Observations to watch for in your mare prior to entering Stage 1 may or may not include:  Sprung ribs and abdomen; flaccid musculature (particularly of tail head and relaxation of vulva), slow gait, full/warm udder with our without milk on teat ends.


When the mare enters Stage 1, observations include a flat-sided appearance to the abdomen (stand behind mare and look forward).  When looking from the side, you will notice a dramatic drop of the abdomen.  Tail head will become flaccid and the vulva will progressively relax.  The udder should be full and warm and may have wax on ends of teats (this is a strong sign that parturition (birth) is imminent).  However, a mare may or may not show wax.  Some mares will go straight to dripping milk and this should be considered imminent.  She may begin to sweat, appear restless, pace, dig or she may just quietly eat.

When the above signs are present, the mare should not be left alone because although a large percentage of mares will give birth without problems, there is always that small percentage that will need assistance and, without proper intervention, one may risk losing both foal and mare.  The tail should be wrapped and the perineal region cleansed with water and an iodine-based cleanser (such as Betadine), making a clean sweep from top to bottom, repeating several times, each time with a new cloth (I like to use square gauze for this).  This ensures you are not re-contaminating the area you are cleaning.  See video of below if you are not familiar with this technique.

The next thing to watch for is the water to break.  She may suddenly lie down and have a rush of water or she may pace and become gradually more restless, transitioning between lying down and standing up.  The length of time between Stage 1 and Stage 2 varies from a short time to an extreme 24 hours.  The end result, however, is the breakage of water and then time is of the essence and should progress rather quickly.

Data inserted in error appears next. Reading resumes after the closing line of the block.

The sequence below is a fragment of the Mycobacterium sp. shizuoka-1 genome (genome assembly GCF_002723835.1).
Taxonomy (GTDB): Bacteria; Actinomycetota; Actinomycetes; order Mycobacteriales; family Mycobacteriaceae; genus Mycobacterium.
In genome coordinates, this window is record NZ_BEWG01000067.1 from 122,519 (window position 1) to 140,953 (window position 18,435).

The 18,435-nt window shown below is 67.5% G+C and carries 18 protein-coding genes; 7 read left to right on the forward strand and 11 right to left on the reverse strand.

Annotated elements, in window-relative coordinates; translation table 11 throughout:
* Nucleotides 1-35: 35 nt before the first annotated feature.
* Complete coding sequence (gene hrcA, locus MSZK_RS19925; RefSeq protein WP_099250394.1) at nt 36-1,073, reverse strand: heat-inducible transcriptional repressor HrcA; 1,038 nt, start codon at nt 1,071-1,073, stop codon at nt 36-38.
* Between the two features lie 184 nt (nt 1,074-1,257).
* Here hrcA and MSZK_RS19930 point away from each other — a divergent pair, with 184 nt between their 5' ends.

Once the water has broken (rupture of placental membranes), delivery of the foal should progress steadily and time is of extreme importance.  If for any reason you become uncomfortable with the process, call your licensed veterinarian for assistance.  It is always best to be safe.

The mare should lie down at this point with all four legs extended.  Some mares will remain on their feet, which can make even an experienced handler nervous.  If she insists on standing, it becomes necessary to assist her to protect the foal from injury and this ideally requires two people, one to stand at the head of the mare to keep her from walking and one to deliver the foal and keep it from dropping to the ground and prematurely rupturing the cord or sustaining injury.  I will note here that the umbilical cord continues to provide vital nutrients to the newborn foal after its arrival and should not be interfered with.  When the mare is ready, she will stand, naturally rupturing the cord.

The next thing to watch for is the presentation of the foal.  You should see one tiny foot slightly in front of the other.  If you see a nose first, you need to summon your veterinarian as the foal is not presenting in the correct position.  If you do not see the sac at all after two or three strong contractions, the foal may be malpositioned and you need to summon your veterinarian immediately as well as get your mare back to her feet and walk her, attempting to delay the process while waiting for your veterinarian to arrive.